10. “You’re a Mean One, Mr. Grinch,” Thurl Ravenscroft. Full of insults enough to please Mr. Shakespeare, this is a song that should never be remade. Fun fact: Ravenscroft is also the voice of Tony the Tiger.

11. “Dominick the Donkey,” Lou Monte. I’m a cruddy Italian: I heard this for the first time only a few years ago. Molto buono!

12. “Rudolph the Red-Nosed Reindeer,” Gene Autry. It’s just not Christmas without Rudolph.

13. “Last Christmas,” George Michael. Yes, I have a giant soft spot for George Michael. And this is a great song. There’s really no point in any artist remaking it. (I’m looking at you, Taylor Swift. Just stop it.)

14. “The Christmas Song,” Nat King Cole. Also known as “Chestnuts Roasting on an Open Fire,” this song is such a pretty Christmas picture painted by Cole. And his voice is pure butter

15. “I Wish It Was Christmas Today,” “Saturday Night Live” cast. I look forward to watching some version of the little ditty performed by Horatio Sanz, Jimmy Fallon, Chris Kattan and Tracy Morgan each year. Even though he doesn’t sing a word, Morgan makes this.

16. “Santa Claus is Coming to Town,” Cindi Lauper and Frank Sinatra. The song was a childhood favorite, and I like how true this version is to the simple ditty you sang as a kid. Less similar, but nearly as great, is the Jackson 5’s version. (Oddly, my least favorite Christmas song – the one that makes me start pounding on the radio dial to get something else, anything else, coming through the speakers – is a version of this by Bruce Springsteen. Yuck.)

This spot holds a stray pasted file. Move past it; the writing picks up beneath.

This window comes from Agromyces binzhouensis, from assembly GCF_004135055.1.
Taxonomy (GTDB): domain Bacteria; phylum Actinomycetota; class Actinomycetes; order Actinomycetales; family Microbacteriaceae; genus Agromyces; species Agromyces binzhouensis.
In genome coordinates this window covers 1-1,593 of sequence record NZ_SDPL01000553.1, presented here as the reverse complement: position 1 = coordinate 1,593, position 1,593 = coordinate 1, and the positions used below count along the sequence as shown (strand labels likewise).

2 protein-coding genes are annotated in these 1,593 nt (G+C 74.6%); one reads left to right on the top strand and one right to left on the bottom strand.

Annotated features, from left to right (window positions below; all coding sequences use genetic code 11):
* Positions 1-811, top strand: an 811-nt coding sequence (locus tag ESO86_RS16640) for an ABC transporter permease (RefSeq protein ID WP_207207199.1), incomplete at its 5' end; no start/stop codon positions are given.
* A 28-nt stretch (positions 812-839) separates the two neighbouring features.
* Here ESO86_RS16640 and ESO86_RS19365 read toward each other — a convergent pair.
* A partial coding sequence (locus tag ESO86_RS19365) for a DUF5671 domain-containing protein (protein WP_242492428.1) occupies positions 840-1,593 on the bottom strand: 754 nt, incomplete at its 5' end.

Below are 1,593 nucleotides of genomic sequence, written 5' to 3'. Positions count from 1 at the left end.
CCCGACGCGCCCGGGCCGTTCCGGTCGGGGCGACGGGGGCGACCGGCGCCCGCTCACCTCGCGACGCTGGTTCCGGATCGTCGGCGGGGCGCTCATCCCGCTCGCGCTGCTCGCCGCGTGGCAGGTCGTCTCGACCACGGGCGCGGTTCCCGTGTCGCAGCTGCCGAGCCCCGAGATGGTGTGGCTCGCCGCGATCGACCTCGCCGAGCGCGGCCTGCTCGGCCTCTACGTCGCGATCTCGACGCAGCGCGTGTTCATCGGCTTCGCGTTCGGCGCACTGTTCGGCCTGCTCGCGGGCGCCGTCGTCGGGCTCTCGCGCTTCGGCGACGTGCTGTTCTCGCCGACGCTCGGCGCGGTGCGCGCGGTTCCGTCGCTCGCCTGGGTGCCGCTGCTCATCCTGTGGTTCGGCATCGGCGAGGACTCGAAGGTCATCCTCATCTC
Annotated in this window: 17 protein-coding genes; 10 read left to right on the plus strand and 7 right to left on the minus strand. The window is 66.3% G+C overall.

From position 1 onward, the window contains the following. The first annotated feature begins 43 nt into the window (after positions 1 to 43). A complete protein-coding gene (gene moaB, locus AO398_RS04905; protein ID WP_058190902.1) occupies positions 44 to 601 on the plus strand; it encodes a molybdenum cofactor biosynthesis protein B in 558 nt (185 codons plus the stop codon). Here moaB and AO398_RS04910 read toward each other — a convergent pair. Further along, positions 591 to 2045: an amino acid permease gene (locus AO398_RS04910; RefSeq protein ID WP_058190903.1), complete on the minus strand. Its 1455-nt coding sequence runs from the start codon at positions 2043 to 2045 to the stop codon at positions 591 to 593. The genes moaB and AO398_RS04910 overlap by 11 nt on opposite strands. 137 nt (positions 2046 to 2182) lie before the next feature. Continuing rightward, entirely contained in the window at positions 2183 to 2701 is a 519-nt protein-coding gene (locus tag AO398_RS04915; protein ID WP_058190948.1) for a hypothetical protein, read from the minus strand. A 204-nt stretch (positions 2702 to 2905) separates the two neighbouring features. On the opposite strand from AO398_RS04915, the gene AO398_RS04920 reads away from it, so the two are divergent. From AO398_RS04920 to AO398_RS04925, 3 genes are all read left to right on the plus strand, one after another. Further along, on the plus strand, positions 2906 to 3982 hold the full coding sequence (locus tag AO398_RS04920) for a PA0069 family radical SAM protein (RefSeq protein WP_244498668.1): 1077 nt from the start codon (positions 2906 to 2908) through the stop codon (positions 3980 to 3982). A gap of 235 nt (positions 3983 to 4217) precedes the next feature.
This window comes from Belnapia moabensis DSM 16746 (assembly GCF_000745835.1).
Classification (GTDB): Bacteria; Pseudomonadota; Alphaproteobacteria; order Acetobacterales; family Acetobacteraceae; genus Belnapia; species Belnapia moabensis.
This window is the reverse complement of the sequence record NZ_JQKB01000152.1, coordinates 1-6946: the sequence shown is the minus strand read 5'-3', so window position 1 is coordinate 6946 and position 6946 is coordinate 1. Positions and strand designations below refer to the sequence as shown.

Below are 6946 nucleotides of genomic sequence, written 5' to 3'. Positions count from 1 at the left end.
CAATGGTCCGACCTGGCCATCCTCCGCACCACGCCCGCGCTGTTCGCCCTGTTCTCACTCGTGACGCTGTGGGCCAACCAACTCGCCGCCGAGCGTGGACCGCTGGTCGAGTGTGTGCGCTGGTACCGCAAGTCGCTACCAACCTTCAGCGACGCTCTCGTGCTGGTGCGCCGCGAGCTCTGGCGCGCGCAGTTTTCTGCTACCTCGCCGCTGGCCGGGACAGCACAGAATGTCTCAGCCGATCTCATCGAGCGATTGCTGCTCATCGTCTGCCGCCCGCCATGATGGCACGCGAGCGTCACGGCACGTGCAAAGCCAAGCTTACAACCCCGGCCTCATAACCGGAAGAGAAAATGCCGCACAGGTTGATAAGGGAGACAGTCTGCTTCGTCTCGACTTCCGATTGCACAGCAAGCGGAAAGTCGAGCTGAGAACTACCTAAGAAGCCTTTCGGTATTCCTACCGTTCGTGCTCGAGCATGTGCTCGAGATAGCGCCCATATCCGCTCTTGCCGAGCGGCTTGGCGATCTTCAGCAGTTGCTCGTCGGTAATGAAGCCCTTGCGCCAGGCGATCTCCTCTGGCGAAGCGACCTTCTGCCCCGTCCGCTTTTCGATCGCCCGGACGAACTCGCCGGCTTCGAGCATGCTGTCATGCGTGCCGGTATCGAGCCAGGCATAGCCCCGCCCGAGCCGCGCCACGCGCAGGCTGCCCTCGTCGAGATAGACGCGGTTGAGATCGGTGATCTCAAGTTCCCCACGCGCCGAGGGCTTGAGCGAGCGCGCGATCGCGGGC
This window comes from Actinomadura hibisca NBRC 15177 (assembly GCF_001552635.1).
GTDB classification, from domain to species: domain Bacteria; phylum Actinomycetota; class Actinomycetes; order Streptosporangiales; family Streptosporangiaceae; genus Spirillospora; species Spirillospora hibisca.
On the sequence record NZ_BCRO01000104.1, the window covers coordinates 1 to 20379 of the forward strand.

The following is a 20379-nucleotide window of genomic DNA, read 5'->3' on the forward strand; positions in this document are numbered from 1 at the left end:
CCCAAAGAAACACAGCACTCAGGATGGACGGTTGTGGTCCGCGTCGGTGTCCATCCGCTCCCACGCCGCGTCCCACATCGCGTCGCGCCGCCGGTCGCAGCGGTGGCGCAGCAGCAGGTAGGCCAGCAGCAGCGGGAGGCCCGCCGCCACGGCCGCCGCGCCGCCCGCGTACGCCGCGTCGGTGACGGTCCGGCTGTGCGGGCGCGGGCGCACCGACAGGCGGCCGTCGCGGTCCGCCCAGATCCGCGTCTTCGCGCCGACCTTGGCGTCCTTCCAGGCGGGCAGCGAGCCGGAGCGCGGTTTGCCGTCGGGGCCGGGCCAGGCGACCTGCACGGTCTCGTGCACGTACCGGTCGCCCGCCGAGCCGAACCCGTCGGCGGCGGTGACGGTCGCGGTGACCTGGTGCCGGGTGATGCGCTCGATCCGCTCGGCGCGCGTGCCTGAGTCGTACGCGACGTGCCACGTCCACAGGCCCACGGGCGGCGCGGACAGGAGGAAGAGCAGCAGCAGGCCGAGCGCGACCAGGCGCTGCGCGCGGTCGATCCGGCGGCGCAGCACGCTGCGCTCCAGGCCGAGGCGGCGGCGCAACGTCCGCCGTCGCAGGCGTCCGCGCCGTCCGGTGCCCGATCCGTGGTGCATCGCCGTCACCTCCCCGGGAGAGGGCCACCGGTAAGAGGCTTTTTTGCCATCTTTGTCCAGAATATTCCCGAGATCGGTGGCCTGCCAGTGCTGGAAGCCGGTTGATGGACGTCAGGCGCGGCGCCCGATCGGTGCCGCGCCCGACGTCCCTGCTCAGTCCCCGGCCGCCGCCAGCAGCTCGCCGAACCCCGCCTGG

17. “12 Days of Christmas,” Straight No Chaser. This song has so much potential to be too long and too boring, but Straight No Chaser condenses it and turns it into a hilarious mash-up. Who knew Toto’s “Africa” worked so well as a Christmas song?

18. “I’ll Be Home for Christmas,” Michael Bublé. A beautiful song by a beautiful voice. This version is pure, simple and sweet.

19. “Do You Hear What I Hear,” Whitney Houston. A gorgeous take on a holiday standard.

20. “All I Want for Christmas is You,” Mariah Carey. It’s impressive when a pop song can become so popular, it’s no longer a pop song but a holiday one. And then to have other artists cover it? There’s only one other Christmas pop song that can boast this on this list.

21. “Carol of the Bells,” The Piano Guys. Is it ironic for a version of this song to have no bells? Probably. That doesn’t detract from it at all. This is perhaps a little-known version of the song, but the cellist makes it haunting.

22. “Winter Wonderland” Jason Mraz. This has always been one of my favorite Christmas tunes. Mraz’s version is stripped down and fun.

23. “Little Drummer Boy,” Bob Seger. I appreciate the modern rock take on a song, originally called “Carol of the Drums,” that was written in 1941.

24. “The Chanukah Song,” Adam Sandler. This song came out in 1994, and it’s still funny 18 years later.

25. “Rockin’ Around the Christmas Tree,” Brenda Lee. Any song that can so evoke the image of a life-sized, cardboard Michael Jordan attached to a toy train (“Home Alone”) must make a top 25 list.